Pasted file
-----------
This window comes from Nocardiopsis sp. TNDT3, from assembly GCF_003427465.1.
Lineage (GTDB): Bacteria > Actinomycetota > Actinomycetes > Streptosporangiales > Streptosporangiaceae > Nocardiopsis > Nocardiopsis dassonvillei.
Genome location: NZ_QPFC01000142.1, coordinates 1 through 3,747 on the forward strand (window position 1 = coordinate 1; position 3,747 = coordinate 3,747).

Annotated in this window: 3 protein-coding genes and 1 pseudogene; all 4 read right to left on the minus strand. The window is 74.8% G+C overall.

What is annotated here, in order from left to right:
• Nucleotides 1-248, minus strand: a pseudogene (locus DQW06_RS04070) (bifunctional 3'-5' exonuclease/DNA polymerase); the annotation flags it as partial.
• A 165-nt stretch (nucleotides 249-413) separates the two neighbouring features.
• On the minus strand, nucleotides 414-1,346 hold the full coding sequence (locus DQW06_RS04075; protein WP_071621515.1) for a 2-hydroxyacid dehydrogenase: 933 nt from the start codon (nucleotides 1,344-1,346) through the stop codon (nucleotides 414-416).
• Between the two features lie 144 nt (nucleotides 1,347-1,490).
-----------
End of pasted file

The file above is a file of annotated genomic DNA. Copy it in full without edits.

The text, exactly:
This window comes from Nocardiopsis sp. TNDT3, from assembly GCF_003427465.1.
Lineage (GTDB): Bacteria > Actinomycetota > Actinomycetes > Streptosporangiales > Streptosporangiaceae > Nocardiopsis > Nocardiopsis dassonvillei.
Genome location: NZ_QPFC01000142.1, coordinates 1 through 3,747 on the forward strand (window position 1 = coordinate 1; position 3,747 = coordinate 3,747).

Annotated in this window: 3 protein-coding genes and 1 pseudogene; all 4 read right to left on the minus strand. The window is 74.8% G+C overall.

What is annotated here, in order from left to right:
• Nucleotides 1-248, minus strand: a pseudogene (locus DQW06_RS04070) (bifunctional 3'-5' exonuclease/DNA polymerase); the annotation flags it as partial.
• A 165-nt stretch (nucleotides 249-413) separates the two neighbouring features.
• On the minus strand, nucleotides 414-1,346 hold the full coding sequence (locus DQW06_RS04075; protein WP_071621515.1) for a 2-hydroxyacid dehydrogenase: 933 nt from the start codon (nucleotides 1,344-1,346) through the stop codon (nucleotides 414-416).
• Between the two features lie 144 nt (nucleotides 1,347-1,490).